Over 100,000 years ago, giant boulders weighing many tons were washed high onto a coastal cliff in the Bahamas. Some studies suggest they were put there by “super storms” — tempests far more powerful than anything seen in recorded human time — generated by a climate warmer than that of today.
A new study asserts that storms indeed placed the boulders there. But, it says, storms of intensities seen today, combined with a few meters increase in sea level during this warm time, would have been sufficient to achieve the feat. The study appears this week in the journal Proceedings of the National Academy of Sciences.
Coastal regions worldwide are threatened by climate change and resulting sea-level rise. Warmer climate conditions may also increase the strength of storms. Researchers are looking to events in the distant past to help project what might happen in the future, and the last warm period, between around 128,000 and 116,000 years ago, is often used as a comparison. This was the last time during which the climate was warmer than in the pre-industrial era, and sea level was higher than it is today.
Some researchers say that the North Atlantic was characterized at that time by “super storms,” stronger than any seen since instruments have been used to record weather starting in the 19th century. On the east coasts of Bermuda and the Bahamas, deposits including giant boulders testify to apparent storm waves that engulfed the land. The lead author of the study, Alessio Rovere of the University of Bremen and an adjunct scientist at Columbia University’s Lamont-Doherty Earth Observatory, said, “We wanted to know how much energy is required for a storm wave to move such huge boulders from the cliff edge to their present positions, and whether modern storms possess the energy to accomplish this feat.”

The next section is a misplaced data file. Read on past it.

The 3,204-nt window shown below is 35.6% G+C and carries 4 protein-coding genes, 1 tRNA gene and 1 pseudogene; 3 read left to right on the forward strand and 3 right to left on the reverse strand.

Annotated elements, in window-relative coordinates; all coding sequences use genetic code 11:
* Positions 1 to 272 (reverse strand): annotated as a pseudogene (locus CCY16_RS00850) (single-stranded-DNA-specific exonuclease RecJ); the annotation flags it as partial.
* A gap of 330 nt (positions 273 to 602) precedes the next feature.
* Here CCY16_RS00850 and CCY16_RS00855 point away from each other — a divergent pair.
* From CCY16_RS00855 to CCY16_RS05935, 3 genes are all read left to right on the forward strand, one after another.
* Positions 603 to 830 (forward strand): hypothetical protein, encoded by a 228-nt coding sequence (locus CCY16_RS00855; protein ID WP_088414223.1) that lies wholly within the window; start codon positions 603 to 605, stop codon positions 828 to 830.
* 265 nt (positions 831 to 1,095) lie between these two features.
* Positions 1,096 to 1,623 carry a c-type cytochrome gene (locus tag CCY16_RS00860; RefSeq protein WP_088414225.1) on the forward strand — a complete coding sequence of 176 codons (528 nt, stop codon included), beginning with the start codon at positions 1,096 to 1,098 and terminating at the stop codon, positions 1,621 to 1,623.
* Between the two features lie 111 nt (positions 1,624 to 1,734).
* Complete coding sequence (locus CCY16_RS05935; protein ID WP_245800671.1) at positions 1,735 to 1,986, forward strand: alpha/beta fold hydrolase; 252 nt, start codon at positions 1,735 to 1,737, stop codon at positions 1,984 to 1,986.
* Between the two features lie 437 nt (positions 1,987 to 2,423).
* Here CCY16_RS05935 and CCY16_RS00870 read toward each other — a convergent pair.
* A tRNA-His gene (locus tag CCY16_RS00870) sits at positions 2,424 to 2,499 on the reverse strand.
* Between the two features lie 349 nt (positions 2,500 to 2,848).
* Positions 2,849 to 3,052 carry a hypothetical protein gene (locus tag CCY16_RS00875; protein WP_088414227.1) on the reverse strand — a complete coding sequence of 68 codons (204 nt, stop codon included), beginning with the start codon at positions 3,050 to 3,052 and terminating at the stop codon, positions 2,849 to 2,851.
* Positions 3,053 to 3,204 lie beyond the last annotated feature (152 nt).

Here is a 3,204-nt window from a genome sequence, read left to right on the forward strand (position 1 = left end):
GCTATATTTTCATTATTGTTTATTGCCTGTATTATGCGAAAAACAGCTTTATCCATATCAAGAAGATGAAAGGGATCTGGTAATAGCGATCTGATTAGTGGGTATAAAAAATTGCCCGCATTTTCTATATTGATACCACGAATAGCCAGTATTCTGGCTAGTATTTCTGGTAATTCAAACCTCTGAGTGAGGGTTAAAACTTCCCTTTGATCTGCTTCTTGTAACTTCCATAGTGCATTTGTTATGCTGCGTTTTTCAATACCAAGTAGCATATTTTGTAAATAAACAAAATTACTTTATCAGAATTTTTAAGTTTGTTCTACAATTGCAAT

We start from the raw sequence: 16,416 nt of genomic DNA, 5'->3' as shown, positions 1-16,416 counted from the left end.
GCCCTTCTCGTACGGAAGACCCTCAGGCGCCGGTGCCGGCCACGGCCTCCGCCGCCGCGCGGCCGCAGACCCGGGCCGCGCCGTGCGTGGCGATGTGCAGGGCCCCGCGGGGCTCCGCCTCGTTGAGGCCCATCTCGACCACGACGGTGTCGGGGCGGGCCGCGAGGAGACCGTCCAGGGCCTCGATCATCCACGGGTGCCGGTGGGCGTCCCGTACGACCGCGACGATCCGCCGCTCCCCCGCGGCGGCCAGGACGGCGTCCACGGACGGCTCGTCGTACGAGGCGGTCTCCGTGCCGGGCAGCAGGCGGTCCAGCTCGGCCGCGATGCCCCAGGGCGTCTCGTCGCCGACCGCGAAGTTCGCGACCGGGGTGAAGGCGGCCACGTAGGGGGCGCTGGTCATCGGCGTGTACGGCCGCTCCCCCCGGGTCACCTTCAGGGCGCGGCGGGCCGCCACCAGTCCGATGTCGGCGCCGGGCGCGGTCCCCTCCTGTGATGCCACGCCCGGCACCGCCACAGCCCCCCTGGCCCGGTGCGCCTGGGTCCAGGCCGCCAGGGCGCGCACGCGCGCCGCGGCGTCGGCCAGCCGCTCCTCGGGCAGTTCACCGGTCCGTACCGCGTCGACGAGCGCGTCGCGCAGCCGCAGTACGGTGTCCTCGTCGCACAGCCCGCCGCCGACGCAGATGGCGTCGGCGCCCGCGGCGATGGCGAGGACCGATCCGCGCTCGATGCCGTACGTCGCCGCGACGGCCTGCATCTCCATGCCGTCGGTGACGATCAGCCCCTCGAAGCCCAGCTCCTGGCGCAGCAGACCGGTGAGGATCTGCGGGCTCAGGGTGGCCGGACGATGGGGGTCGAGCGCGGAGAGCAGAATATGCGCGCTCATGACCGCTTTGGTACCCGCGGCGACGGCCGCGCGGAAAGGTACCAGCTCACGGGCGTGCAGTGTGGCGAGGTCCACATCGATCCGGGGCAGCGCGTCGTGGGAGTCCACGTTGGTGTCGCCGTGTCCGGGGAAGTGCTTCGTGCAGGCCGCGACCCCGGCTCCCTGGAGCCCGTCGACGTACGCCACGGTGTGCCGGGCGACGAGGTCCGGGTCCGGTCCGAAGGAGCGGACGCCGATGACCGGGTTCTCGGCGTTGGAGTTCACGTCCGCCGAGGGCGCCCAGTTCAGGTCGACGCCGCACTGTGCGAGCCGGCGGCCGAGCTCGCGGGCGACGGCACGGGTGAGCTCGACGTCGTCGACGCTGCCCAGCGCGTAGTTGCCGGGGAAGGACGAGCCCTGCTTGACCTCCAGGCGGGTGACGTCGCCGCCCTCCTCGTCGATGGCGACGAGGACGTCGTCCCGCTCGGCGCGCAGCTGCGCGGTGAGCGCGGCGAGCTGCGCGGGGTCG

On the Bahamian island of Eleuthera, seven massive boulders are positioned atop a 15-meter-high cliff. They are so gigantic that it is almost inconceivable that they could have been deposited there by waves; according to several previous studies, they were transported there by super storms.
Two of the larger boulders are known in the region by the names “cow” and “bull.” Rovere and his team measured these two boulders and estimated their volumes and densities. They calculated a weight of 383 tons for the “cow” and 925 tons for the “bull”. The researchers fed the field data into a computer model and adjusted for sea level, which may have been up to 15 meters higher at the time of deposition than today. They simulated waves generated by three modern-era storms that hit Eleuthera especially hard: the “Perfect Storm” of 1991; Hurricane Andrew a year later; and Hurricane Sandy in 2012. The researchers then modeled a scenario in which these storm waves strike the cliffs of Eleuthera. This allowed them to calculate the wave height and length, as well as the current speed, that would have been required to move the rocks.
“Our results indicate that a super storm was not necessary to explain the present positions of the two boulders,” said Rovere. “Even if we assume a sea level only six meters higher than that of today, waves such as those produced by Hurricane Sandy would have been sufficient to transport the boulders “cow” and “bull” to their present positions.” Current projections say that sea level will rise about a meter by the end of this century, but some models put it much higher. In the future, said Rovere, even if the intensity of storms does not increase, sea-level rise alone might be enough to increase the frequency of waves strong enough to move such boulders today.
Other authors of the study include Lamont-Doherty researchers Michael Sandstrom, William D’Andrea and Maureen Raymo, along with scientists at a half-dozen other institutions.
The study was funded with partial support from WSL PURE in partnership with Columbia University’s Center for Climate and Life.